Wednesday I was listening to a discussion on American Family Radio when a young man called the show and complained that the panel had failed to condemn Catholics and Mormons as un-Christian. The panel listened politely and tried to explain their position. The man clearly wasn’t satisfied.
I don’t always agree with the AFR commentators but I have a lot of respect for them. I listen nearly every day and I think they’re dedicated and do a reasonably good job of not bashing particular denominations.
I had just come from having lunch with a United Methodist pastor. He and I think a lot alike – we even ordered the same sandwich – and we’d just been talking about how some Christians believe that because of the exclusive claims that Christianity makes, its followers can’t enter into authentic, mutual dialogue with other religions.
“There’s the preconditions thing,” I said to my friend. “Like in the election.” He nodded.
I went on. “We can talk, right? But, we can’t really grant the other religion – or, sometimes, even the other denomination – equal footing.” He nodded.
“The Catholic Church does it too,” I told him. “We have this habit of calling everyone else ‘ecclesial communities’ and reserving ‘church’ for us alone.” He nodded.
I’ll never understand this need, even among Christian denominations, to make the circle as small as possible. Christian fundamentalists are fond of asking where the basis for a teaching or a tradition is in the Bible. My question is, where do they find the basis for this exclusivist Jesus in which they believe so adamantly? In the man who kept company with prostitutes and tax collectors? In the man who excoriated the high and mighty for telling everyone else how unclean and unholy they were?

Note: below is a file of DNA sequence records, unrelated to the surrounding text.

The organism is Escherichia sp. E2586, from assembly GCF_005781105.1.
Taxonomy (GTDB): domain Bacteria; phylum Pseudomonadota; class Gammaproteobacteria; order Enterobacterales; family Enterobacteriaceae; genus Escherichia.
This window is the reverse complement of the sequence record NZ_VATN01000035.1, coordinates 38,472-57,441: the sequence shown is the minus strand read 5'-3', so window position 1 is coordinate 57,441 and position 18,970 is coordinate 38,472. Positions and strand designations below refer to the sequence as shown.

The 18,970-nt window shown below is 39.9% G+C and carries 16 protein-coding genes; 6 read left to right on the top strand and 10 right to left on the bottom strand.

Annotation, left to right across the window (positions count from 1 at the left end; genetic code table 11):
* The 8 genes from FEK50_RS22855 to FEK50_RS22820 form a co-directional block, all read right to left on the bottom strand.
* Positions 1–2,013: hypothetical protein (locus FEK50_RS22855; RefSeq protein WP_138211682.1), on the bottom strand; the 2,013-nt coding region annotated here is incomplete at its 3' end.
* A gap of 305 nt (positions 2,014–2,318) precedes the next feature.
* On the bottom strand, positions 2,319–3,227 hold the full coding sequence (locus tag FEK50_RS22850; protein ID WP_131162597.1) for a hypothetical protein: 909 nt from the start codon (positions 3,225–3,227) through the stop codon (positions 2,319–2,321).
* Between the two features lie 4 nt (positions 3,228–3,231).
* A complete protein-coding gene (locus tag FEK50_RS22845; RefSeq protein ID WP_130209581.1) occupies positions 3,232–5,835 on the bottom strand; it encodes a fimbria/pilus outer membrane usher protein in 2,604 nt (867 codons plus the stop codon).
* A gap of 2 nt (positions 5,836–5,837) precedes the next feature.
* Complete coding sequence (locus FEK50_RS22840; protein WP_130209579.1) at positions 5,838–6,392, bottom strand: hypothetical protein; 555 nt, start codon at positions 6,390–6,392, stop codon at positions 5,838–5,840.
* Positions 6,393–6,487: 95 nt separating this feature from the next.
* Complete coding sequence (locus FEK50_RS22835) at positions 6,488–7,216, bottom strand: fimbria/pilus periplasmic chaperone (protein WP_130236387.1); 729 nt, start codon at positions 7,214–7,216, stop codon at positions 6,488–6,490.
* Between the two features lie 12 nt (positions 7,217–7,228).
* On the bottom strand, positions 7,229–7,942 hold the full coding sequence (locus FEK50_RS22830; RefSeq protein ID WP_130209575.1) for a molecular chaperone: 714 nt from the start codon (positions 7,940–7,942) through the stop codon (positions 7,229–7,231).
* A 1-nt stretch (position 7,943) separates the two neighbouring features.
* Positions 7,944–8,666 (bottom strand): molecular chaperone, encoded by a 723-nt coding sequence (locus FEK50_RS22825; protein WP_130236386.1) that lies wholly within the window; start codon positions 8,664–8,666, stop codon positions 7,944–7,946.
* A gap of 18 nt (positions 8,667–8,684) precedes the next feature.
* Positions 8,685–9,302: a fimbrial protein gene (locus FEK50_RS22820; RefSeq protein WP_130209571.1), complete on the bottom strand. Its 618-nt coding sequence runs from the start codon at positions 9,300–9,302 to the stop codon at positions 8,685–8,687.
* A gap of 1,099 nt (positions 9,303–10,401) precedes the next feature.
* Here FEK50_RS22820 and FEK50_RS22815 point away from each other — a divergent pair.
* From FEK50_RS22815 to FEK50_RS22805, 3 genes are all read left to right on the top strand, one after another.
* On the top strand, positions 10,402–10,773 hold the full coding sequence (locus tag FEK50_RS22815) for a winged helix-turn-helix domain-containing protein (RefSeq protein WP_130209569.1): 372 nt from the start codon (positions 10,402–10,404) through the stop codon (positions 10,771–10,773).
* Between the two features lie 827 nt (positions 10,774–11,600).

I know the early church councils had to be precise while developing their formulations. They were up against gnosticism, Arianism, monophysitism, and a score of other “isms” that threatened to seriously derail the church’s understanding of who Jesus was and what he was about.
I appreciate that, and I think we need doctrinal precision and watchdog organizations. We don’t, however, need total and complete homogeneity – or hegemony. There is such a thing as unity in diversity.
I don’t believe Joseph Smith found those tablets, or that God “created” Jesus, or a hundred other things in which Mormons believe. But, the Mormons in Tupelo are some of most dedicated, Jesus-loving people I’ve met. How else are we to define “Christian” than one who believes that Jesus Christ is the savior of humankind and the son of the one, true God? Mormons believe that. Catholics believe that. Mormons and Catholics hold some different views – very different, really – both from each other and from other denominations, but I don’t think that makes either denomination any less Christian.
One of the AFR commentators said he didn’t think Catholics were outside the parameters of Christianity, but Mormons were. It gets confusing exactly which people who worship Christ are or are not Christians.
I respect the commentator’s opinion but I disagree. My security as a Christian isn’t threatened by embracing someone who believes a little differently than I do.
The commentators ended the programing by saying, and I’m paraphrasing, “All of us on this panel believe that we are saved through faith in the Lord Jesus Christ, not through works. We want to be clear about that.”
Amen. I’m with you. I’m Catholic – I’m certainly not a spokesperson for all Catholics, but I’m Catholic – and I’m with you. I call the Mormons my friends and I believe they’re with you. Why do some Christians insist that we’re not?
Contact Daily Journal religion editor Galen Holley at 678-1510 or email@example.com
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